Oct. 10, 2014
For today’s 50th anniversary of the start of the 1964 summer Olympics in Tokyo, Olympians from Japan’s past and possible contenders for future games came together today to share stories of glory days and hopes for Tokyo’s 2020 summer games.
Scores of Japanese journalists, photographers and videographers turned out to document past and future Japanese athletes discussing the importance of the games before a packed auditorium at the Tokyo Chamber of Commerce and Industry building.
Kiyoko Ono, 78, a gymnast who won a bronze medal in the ’64 Olympics, said she balanced the demands of motherhood and those of being an Olympic athlete by focusing on her goals and never giving up.
Yoshiyuki Miyake, 69, a weightlifter who won a bronze medal in the 1968 Summer Olympics, said a combination of hope, dreams, and practice is the key to success.
Motoko Obayashi, 47, who participated in Olympic competitions in Seoul, Barcelona, and Atlanta, said she was teased from the 6th grade for her unusual height, but put that to good use when she became a star volleyball player.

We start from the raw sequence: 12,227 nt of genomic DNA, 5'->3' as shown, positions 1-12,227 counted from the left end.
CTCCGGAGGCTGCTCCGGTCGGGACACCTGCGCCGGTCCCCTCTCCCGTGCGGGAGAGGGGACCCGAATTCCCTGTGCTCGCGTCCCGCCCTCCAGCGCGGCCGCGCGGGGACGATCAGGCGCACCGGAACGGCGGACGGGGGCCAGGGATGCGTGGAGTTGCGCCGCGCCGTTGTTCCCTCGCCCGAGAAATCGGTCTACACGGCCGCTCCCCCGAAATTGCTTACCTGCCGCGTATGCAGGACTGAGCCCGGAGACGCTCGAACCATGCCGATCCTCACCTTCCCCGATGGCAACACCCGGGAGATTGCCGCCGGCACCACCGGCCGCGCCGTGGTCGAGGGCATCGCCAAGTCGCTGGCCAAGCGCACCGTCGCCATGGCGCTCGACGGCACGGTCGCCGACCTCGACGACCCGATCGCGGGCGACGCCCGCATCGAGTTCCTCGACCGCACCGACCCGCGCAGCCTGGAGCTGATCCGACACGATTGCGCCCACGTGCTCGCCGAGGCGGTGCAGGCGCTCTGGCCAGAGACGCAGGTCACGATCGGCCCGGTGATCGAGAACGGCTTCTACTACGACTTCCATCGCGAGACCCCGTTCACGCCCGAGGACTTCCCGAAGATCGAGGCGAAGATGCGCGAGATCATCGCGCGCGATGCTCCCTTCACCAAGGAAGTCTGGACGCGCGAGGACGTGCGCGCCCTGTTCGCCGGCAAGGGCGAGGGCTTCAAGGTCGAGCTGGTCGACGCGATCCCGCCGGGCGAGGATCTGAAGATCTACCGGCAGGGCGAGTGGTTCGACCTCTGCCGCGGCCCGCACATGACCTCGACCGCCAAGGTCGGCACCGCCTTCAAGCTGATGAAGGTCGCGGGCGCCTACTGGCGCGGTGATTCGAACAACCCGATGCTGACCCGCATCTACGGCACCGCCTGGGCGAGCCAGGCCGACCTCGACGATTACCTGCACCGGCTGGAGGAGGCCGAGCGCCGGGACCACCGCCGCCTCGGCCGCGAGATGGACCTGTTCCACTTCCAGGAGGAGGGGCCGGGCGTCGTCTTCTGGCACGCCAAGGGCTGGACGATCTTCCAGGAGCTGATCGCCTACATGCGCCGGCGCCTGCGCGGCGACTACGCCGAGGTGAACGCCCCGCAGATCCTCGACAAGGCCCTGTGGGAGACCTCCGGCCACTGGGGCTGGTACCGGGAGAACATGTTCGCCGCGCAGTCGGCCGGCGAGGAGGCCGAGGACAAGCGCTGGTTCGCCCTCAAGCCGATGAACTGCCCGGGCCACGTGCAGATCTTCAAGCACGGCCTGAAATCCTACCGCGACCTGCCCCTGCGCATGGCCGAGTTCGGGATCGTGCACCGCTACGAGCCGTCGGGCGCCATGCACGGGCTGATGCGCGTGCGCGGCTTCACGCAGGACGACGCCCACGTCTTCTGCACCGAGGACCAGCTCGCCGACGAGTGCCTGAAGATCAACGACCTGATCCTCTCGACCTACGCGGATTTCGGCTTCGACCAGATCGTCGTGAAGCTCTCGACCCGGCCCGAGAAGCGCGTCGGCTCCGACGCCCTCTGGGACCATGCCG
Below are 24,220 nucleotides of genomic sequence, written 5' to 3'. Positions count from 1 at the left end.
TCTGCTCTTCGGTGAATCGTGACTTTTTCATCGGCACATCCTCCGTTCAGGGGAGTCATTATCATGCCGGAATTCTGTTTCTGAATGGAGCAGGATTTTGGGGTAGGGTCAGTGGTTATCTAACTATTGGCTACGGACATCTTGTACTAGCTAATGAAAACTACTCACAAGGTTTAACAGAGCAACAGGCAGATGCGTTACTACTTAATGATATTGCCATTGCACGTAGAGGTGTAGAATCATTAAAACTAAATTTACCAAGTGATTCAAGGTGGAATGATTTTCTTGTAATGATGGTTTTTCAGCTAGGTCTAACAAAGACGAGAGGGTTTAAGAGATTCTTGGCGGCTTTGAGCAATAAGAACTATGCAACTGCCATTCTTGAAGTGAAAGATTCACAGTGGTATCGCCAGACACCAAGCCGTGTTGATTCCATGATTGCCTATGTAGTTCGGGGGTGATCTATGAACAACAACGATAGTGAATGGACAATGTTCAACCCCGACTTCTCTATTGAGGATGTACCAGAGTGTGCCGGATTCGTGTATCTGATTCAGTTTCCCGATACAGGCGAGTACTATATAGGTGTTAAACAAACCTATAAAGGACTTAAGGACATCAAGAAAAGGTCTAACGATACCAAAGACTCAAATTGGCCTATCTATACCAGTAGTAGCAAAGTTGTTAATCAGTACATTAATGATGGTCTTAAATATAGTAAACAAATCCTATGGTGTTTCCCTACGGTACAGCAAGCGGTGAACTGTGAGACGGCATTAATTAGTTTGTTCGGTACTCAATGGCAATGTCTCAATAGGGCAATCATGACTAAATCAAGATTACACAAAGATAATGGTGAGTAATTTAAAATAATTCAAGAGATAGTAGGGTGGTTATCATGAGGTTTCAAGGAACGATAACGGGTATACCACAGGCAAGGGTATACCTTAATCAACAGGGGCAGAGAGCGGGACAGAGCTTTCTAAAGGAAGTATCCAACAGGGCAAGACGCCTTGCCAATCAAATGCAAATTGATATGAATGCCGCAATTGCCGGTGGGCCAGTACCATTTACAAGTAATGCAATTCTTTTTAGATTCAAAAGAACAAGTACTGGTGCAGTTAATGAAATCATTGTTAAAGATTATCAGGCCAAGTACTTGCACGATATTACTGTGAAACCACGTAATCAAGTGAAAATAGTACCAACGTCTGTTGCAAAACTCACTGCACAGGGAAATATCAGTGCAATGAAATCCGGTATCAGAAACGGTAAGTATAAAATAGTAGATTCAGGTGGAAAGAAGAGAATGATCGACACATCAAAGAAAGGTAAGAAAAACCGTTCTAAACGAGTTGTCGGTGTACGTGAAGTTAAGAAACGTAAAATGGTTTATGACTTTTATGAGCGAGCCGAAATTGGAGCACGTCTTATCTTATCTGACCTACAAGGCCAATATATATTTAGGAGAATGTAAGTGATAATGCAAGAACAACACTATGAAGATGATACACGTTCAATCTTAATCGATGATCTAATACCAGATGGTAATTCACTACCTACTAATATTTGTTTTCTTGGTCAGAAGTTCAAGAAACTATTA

Swimmer Ryosuke Irie, 24, who won medals at the 2012 summer Olympics in London, said future generations will be inspired by past Olympic achievements.
The Olympics have been a huge story in Japan ever since Tokyo’s selection last fall as 2020 host. Journalist Kumiko Suzuki, who was covering today’s event, remembers the day well: “Even the media people were excited by the announcement, they almost forgot to take photos.”
The writer and photographer for Tokyo Frontline added: “Older people said to me they want to take care of themselves so they live long enough to see the Olympics.”
(Thanks to Taku Yuasa for translation.)